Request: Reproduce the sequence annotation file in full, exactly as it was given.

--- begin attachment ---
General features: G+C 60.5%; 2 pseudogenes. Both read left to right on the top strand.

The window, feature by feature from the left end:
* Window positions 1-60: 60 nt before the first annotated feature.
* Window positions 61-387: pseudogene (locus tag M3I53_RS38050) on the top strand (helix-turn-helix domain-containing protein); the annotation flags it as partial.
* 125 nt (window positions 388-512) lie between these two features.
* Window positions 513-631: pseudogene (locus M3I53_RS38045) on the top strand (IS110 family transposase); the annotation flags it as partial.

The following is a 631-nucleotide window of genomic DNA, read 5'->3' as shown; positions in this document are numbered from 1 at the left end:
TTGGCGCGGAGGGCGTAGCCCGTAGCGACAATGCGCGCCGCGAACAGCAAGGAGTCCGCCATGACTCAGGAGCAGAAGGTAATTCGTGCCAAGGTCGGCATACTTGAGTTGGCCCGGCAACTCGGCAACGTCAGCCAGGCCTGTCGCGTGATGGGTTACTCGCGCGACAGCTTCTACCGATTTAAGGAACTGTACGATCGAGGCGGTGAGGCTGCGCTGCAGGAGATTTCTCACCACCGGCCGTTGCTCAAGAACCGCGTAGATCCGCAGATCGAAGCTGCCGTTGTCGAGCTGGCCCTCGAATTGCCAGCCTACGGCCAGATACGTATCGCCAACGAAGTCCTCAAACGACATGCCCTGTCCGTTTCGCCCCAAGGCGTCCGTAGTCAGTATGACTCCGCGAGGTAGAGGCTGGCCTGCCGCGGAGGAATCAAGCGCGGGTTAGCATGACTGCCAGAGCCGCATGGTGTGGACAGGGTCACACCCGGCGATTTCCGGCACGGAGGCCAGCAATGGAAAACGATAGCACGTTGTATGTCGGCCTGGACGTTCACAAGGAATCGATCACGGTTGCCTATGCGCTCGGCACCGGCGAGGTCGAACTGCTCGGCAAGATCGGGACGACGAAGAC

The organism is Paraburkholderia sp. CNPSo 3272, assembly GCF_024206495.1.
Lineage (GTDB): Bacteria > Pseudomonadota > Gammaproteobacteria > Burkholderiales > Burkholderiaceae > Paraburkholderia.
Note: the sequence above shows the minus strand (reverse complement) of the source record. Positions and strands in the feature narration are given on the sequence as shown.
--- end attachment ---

General features: G+C 60.5%; 2 pseudogenes. Both read left to right on the top strand.

The window, feature by feature from the left end:
* Window positions 1-60: 60 nt before the first annotated feature.
* Window positions 61-387: pseudogene (locus tag M3I53_RS38050) on the top strand (helix-turn-helix domain-containing protein); the annotation flags it as partial.
* 125 nt (window positions 388-512) lie between these two features.
* Window positions 513-631: pseudogene (locus M3I53_RS38045) on the top strand (IS110 family transposase); the annotation flags it as partial.

The following is a 631-nucleotide window of genomic DNA, read 5'->3' as shown; positions in this document are numbered from 1 at the left end:
TTGGCGCGGAGGGCGTAGCCCGTAGCGACAATGCGCGCCGCGAACAGCAAGGAGTCCGCCATGACTCAGGAGCAGAAGGTAATTCGTGCCAAGGTCGGCATACTTGAGTTGGCCCGGCAACTCGGCAACGTCAGCCAGGCCTGTCGCGTGATGGGTTACTCGCGCGACAGCTTCTACCGATTTAAGGAACTGTACGATCGAGGCGGTGAGGCTGCGCTGCAGGAGATTTCTCACCACCGGCCGTTGCTCAAGAACCGCGTAGATCCGCAGATCGAAGCTGCCGTTGTCGAGCTGGCCCTCGAATTGCCAGCCTACGGCCAGATACGTATCGCCAACGAAGTCCTCAAACGACATGCCCTGTCCGTTTCGCCCCAAGGCGTCCGTAGTCAGTATGACTCCGCGAGGTAGAGGCTGGCCTGCCGCGGAGGAATCAAGCGCGGGTTAGCATGACTGCCAGAGCCGCATGGTGTGGACAGGGTCACACCCGGCGATTTCCGGCACGGAGGCCAGCAATGGAAAACGATAGCACGTTGTATGTCGGCCTGGACGTTCACAAGGAATCGATCACGGTTGCCTATGCGCTCGGCACCGGCGAGGTCGAACTGCTCGGCAAGATCGGGACGACGAAGAC

The organism is Paraburkholderia sp. CNPSo 3272, assembly GCF_024206495.1.
Lineage (GTDB): Bacteria > Pseudomonadota > Gammaproteobacteria > Burkholderiales > Burkholderiaceae > Paraburkholderia.
Note: the sequence above shows the minus strand (reverse complement) of the source record. Positions and strands in the feature narration are given on the sequence as shown.